Monnin, Katie. “Developing and Envisioning a Critical Literacy Perspective in a New Media Age.” The NERA Journal 44.1 (2008): 39-46. Online. May 1, 2012.
Literature “proceeds from a collective decision as to what will count as literature, a decision that will be in force only so long as a community of readers or believers continues to abide by it” (Stanley Fish qtd in Monnin 39).
“To be active participants of literacy within their own time and history during a new media age, Giroux & Simon further believe that we must ask students to interact with more than just print-text literacies. In fact, students actually interact and participate in many popular culture or multi-mode literacies, that, under our current and dominant system of standardized management, are unfairly neglected…” (Monnin 39).
“The world told is a different world to the world shown” (Kress qtd in Monnin 39).
“the most influential group of new, critical literacy scholars, The New London Group” (Monnin 40)
Good history of canon and literature teaching in 19th and 20th centuries (Monnin 40-41). Would have helped freshman student this semester, if I had remembered it.
1990s (but mostly 2000s) teachers began “to make extensive and well-justified lines of reasoning for why they now want to incorporate multi-modal literacies, as forms of critical literacies, alongside print-text literacies in ELA [English language arts] classrooms” (Monnin 42).
Monnin says instructors are arguing that we should accommodate verbal-linguistic and visual-spatial learners (42).
I know people say that there are different learning styles, but psychological studies have not shown this to be accurate. Do we continue to use them because they are fun or because they actually help in some way that the psych researchers did not measure?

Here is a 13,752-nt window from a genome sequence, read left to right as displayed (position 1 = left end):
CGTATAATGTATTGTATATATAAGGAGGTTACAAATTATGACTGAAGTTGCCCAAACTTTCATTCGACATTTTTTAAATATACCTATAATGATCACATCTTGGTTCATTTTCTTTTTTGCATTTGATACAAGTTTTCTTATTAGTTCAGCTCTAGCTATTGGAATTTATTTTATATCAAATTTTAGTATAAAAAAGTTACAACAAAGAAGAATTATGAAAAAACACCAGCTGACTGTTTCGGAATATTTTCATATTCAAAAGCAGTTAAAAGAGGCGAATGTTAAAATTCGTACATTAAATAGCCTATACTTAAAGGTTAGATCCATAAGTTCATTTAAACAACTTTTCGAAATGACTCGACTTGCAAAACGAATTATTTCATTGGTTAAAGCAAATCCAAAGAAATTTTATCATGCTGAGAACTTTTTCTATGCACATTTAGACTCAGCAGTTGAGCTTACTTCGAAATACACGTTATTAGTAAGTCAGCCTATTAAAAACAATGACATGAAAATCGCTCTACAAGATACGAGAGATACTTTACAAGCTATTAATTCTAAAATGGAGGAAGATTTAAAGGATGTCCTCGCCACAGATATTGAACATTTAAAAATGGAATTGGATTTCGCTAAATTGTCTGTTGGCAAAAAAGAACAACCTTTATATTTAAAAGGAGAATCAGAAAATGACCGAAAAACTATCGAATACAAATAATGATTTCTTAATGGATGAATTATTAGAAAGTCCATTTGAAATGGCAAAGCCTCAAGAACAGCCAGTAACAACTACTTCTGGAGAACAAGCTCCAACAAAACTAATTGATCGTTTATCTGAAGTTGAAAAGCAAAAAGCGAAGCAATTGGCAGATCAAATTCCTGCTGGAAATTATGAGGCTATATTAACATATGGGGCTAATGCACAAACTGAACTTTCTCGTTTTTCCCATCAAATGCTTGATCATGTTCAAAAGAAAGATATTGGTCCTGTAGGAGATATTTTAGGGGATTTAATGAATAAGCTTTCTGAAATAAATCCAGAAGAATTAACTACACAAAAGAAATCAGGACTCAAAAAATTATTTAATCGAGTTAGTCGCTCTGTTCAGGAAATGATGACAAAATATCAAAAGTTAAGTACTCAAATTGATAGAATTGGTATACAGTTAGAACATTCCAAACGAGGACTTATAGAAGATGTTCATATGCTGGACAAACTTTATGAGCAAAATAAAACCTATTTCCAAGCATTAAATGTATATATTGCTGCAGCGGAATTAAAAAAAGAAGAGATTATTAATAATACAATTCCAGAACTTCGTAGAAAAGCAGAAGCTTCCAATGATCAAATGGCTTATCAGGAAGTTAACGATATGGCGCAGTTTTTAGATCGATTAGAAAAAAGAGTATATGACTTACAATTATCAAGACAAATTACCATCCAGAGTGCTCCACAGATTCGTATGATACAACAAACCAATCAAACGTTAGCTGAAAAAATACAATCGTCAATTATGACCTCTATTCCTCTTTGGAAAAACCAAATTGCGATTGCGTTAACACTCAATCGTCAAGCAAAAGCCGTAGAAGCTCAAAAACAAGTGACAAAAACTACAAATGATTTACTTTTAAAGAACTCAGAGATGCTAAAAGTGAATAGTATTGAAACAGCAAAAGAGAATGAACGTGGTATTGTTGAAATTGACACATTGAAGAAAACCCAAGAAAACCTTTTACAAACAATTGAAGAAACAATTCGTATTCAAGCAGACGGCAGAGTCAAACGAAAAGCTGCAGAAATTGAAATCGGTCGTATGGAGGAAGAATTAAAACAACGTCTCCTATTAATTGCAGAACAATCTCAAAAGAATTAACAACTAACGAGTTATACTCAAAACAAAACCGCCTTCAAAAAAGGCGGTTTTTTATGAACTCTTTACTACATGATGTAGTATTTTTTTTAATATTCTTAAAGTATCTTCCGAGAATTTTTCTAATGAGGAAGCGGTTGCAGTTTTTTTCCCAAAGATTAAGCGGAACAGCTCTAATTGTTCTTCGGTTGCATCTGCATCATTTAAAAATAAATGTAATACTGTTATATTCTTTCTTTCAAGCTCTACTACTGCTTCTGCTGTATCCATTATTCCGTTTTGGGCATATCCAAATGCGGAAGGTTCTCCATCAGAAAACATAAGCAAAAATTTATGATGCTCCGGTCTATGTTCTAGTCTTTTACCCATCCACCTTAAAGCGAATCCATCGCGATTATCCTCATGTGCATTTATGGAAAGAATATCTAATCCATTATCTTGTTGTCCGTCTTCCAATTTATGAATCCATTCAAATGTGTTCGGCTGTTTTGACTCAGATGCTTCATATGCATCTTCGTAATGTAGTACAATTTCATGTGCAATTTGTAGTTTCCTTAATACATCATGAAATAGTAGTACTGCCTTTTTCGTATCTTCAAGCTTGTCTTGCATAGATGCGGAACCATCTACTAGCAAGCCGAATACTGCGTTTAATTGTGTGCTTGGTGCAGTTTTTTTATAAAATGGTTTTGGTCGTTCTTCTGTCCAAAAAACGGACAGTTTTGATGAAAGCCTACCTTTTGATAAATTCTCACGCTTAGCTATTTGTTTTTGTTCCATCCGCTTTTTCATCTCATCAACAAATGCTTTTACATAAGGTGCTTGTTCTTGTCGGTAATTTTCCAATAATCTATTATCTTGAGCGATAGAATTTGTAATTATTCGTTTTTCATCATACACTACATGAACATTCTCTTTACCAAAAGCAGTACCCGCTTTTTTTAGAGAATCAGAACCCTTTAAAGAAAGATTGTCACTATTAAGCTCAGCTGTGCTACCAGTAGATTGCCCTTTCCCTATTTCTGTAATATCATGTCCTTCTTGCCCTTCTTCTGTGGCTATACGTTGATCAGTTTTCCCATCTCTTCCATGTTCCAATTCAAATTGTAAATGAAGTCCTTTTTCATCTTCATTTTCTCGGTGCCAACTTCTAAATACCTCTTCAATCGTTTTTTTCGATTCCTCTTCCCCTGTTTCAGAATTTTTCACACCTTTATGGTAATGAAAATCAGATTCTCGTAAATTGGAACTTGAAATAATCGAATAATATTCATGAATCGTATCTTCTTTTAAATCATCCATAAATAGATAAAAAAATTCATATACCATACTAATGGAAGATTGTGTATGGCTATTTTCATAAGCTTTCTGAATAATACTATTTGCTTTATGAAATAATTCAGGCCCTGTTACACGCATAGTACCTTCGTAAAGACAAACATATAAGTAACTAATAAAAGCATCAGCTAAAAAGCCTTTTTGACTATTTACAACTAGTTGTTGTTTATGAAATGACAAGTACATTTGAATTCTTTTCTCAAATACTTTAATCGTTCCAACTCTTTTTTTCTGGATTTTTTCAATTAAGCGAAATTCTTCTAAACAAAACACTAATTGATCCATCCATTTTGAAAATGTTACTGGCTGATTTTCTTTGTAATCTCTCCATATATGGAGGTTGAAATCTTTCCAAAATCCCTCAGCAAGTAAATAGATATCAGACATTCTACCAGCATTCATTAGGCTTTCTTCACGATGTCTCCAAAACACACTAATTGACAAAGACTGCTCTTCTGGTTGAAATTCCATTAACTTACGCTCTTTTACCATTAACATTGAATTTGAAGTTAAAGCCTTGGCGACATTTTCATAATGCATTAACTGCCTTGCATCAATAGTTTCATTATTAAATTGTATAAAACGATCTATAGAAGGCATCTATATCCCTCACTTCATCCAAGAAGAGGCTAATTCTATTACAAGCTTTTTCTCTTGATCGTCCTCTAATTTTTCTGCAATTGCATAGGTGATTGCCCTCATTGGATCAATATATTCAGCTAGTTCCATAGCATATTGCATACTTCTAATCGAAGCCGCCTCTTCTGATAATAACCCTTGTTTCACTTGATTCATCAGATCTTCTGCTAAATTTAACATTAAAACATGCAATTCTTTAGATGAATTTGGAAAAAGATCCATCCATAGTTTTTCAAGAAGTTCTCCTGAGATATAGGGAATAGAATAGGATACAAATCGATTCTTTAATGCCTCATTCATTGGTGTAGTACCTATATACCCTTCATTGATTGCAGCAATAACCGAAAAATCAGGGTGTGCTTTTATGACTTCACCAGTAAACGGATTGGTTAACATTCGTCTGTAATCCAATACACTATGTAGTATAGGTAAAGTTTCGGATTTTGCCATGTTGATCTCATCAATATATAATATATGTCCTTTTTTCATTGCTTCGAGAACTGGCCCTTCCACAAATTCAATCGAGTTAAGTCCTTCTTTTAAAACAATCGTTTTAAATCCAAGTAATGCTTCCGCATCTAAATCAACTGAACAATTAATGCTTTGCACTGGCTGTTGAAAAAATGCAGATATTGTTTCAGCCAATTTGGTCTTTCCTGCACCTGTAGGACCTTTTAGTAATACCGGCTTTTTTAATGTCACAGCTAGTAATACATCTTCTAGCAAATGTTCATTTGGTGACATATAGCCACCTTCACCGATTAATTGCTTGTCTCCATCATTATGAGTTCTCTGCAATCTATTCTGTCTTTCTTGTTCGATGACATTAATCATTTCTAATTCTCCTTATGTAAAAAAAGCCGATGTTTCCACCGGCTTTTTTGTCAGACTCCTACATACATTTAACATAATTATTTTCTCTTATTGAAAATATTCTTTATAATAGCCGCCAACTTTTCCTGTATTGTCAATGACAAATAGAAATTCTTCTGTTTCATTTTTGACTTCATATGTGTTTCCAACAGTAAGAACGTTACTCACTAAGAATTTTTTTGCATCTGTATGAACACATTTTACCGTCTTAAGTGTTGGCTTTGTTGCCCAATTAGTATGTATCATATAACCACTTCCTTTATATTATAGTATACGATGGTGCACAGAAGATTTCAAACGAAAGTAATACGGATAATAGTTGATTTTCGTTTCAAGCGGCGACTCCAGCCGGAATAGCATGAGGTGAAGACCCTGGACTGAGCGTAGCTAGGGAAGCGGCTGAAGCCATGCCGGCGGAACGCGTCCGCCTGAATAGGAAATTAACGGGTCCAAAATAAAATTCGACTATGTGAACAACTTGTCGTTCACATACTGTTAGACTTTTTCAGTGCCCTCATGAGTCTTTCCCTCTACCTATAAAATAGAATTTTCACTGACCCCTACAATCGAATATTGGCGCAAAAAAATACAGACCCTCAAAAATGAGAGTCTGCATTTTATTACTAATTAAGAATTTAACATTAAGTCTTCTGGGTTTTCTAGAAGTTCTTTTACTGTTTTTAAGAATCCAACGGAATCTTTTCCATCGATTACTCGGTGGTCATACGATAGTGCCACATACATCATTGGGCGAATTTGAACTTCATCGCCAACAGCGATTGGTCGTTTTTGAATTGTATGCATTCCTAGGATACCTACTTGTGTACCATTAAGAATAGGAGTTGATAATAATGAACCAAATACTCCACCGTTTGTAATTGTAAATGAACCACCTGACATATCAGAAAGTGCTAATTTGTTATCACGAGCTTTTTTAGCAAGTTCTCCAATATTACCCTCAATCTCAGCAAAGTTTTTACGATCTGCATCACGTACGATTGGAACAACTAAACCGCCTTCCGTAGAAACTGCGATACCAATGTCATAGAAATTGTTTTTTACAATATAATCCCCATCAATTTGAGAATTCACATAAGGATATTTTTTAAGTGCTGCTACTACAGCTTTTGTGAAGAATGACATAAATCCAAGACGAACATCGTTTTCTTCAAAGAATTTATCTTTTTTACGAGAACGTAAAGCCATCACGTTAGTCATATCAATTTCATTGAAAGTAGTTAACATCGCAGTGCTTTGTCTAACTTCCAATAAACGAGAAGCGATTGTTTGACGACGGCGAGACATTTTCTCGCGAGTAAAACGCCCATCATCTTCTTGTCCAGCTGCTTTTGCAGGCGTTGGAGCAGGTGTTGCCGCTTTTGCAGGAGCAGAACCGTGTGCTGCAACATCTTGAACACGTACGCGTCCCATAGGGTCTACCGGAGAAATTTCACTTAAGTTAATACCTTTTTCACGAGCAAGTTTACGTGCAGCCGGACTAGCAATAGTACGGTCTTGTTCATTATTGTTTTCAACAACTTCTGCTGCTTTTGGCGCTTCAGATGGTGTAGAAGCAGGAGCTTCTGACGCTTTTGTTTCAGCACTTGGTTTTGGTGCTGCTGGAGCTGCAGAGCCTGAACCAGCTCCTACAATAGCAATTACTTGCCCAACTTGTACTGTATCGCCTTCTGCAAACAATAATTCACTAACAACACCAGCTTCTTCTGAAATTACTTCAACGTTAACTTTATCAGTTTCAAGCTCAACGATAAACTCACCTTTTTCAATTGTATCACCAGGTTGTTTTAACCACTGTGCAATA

The Nickelodeon children’s show Avatar is structured as if it were a book series, with the first season as Book 1 and each episode serving as a chapter, which means an instructor can use “this cartoon as a literary media text” (Monnin 43).
“The metaphor of ‘media literacy’ implies that media education should include both ‘reading’ and ‘writing’. But, as with print literacy, there is an ongoing debate about the most effective ways to teaching these two areas, and about how they should interact” (Buckingham qtd in Monnin 43).
“[W]e need to ask our students to … be producers of these new literacies…” (Monnin 39).
Monnin argues that we need to learn how to “teach reading and writing with image” (43).
Then she discusses teaching the television series like literature, including writing themes on character development (Monnin 43) and themes and symbols (44).
However, she drops her argument here; she only says to write an essay on the multi-modal text of the children’s television series. She does not say the students should produce a video on the series.
This is where my teaching practices, asking students to produce videos (even when we don’t watch a lot of videos for class) is more valid, I think. I could use her arguments (or the sources and their arguments—or at least some of them) to set up the idea that we need to teach new media literacies and then move beyond her hurdle of the essay into digital essays.
What would a digital essay (as opposed to the presentations I already require) look like?
Kress Literacy in the New Media Age 2003
Purves and Pradi “The School Subject Literature” 2003